We’ll just ignore the fact that “call a spade a spade” (16th century) is centuries older than the racist usage of spade (20th century), and the fact that “call a spade a spade” refers to the digging implement (from Anglo-Saxon spadu), which is a completely different word from spade the playing card suit (from spada, Italian for “sword”).
You’re being disingenuous. A word or expression can have wildly different meanings in different centuries or milieus. Sure, “bitch” means female dog–at the kennel. That doesn’t give you a free pass in the office. And while “niggardly” has, I’m sure, the most innocent of etymologies, the manager who famously used it with a black employee in the DC budget office a decade or so back should have known better. He sure does now. An expression’s modern connotation exists quite separately from however Christopher Marlowe or Oliver Goldsmith originally intended it.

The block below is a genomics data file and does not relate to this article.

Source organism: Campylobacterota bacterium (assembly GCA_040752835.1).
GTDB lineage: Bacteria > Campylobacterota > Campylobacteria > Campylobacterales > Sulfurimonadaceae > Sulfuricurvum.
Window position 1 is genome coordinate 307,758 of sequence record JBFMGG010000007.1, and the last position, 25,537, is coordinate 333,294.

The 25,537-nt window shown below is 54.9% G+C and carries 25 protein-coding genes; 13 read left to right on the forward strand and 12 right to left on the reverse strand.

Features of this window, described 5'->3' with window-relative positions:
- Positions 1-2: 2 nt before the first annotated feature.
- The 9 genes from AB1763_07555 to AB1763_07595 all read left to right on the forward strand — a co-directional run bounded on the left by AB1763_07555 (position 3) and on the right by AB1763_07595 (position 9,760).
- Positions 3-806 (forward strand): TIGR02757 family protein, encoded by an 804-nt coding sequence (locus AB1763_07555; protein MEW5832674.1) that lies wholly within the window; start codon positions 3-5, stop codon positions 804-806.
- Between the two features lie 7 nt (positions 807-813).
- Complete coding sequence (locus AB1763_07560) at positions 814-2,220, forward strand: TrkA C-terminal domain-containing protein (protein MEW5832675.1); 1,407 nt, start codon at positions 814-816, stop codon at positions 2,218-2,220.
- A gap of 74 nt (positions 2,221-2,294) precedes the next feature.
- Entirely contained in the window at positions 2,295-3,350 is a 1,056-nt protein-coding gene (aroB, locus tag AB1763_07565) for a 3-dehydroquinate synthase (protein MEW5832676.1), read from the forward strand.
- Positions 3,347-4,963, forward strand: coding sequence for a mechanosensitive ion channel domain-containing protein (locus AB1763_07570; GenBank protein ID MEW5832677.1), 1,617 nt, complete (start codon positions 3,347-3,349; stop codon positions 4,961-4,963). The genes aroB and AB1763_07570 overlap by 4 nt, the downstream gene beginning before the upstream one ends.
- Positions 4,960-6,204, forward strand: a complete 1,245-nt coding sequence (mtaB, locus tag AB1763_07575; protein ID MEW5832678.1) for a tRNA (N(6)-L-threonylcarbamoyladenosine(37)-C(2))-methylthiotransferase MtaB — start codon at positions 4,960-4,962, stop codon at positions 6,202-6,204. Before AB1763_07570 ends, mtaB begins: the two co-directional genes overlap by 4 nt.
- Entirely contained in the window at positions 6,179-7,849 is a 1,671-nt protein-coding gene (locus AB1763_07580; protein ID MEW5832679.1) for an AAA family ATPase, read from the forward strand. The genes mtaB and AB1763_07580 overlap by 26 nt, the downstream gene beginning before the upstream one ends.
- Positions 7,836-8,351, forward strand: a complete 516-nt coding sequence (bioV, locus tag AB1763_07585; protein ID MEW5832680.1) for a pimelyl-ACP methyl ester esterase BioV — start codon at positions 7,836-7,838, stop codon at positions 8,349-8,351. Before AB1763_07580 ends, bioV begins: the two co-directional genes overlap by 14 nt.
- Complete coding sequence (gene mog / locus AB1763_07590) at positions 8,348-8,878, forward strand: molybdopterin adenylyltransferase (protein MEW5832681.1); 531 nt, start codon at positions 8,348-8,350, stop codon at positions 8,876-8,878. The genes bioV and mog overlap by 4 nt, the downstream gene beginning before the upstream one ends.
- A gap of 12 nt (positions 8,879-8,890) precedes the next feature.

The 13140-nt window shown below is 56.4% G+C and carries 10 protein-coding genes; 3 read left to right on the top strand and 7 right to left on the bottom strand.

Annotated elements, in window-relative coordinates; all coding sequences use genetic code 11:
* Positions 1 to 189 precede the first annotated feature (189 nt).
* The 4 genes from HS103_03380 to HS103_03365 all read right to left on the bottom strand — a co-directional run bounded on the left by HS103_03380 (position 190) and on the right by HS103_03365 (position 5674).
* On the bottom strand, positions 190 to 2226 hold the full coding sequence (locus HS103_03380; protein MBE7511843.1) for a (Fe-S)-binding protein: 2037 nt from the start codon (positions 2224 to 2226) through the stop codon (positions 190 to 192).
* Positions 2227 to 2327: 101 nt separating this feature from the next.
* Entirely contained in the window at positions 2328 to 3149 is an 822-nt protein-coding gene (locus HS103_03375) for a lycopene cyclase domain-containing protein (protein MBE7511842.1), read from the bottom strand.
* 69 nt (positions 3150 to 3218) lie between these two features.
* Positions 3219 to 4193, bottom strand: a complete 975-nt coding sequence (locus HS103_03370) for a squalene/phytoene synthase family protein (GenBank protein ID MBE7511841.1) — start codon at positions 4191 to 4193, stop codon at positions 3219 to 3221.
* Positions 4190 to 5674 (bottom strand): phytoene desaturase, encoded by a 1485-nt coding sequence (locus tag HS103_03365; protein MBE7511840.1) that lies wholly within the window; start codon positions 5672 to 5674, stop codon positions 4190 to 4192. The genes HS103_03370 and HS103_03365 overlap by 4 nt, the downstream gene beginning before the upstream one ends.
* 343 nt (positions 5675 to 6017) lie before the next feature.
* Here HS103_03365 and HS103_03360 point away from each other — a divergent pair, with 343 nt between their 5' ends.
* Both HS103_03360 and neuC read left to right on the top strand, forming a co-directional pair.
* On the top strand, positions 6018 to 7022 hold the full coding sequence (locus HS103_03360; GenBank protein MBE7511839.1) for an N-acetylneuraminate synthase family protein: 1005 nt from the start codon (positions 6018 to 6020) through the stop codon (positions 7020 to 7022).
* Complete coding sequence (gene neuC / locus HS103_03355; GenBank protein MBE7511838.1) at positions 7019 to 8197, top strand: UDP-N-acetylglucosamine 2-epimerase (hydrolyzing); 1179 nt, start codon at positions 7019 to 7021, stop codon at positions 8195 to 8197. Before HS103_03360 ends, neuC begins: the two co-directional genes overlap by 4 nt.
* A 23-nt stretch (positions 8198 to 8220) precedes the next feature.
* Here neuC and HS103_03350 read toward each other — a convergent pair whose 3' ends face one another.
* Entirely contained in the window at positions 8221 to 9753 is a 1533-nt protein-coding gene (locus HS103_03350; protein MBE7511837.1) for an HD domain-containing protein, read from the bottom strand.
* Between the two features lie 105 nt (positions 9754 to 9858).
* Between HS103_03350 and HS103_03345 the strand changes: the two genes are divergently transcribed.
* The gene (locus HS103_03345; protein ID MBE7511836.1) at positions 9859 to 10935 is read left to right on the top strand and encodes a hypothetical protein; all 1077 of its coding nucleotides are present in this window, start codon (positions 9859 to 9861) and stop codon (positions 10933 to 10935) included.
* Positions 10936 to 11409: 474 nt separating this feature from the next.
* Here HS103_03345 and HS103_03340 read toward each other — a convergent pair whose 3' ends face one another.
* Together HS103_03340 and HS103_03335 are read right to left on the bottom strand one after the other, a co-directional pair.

It’s been at least 40 years since I’ve heard ‘spade’ in reference to black people; give it another couple of decades, and it’ll be like how almost nobody knows that ‘welshing’ on a bet/deal/whatever was once a slam at persons from Wales.
FWIW, while ‘spade’ was a slang person for black people in the 1960s and early 1970s, at least in that era it just seemed to be slang, without any derogatory connotations attached. (Maybe in earlier times it did have more of a derogatory implication; I wasn’t around then.)
But I agree, it’s irritating when someone perceives offence due to their own ignorance. I once saw a Facebook exchange where a woman got very angry when someone asked her if she was retired. It turns out she was confusing the words “retired” and “retarded”.
A phrase in North England (particularly said of straight-taling Yorkshire country folk) is “He doesn’t call a spade a spade, he calls it an effing shovel.” I’m probably pretty naive but I always associated it with the gardening tool.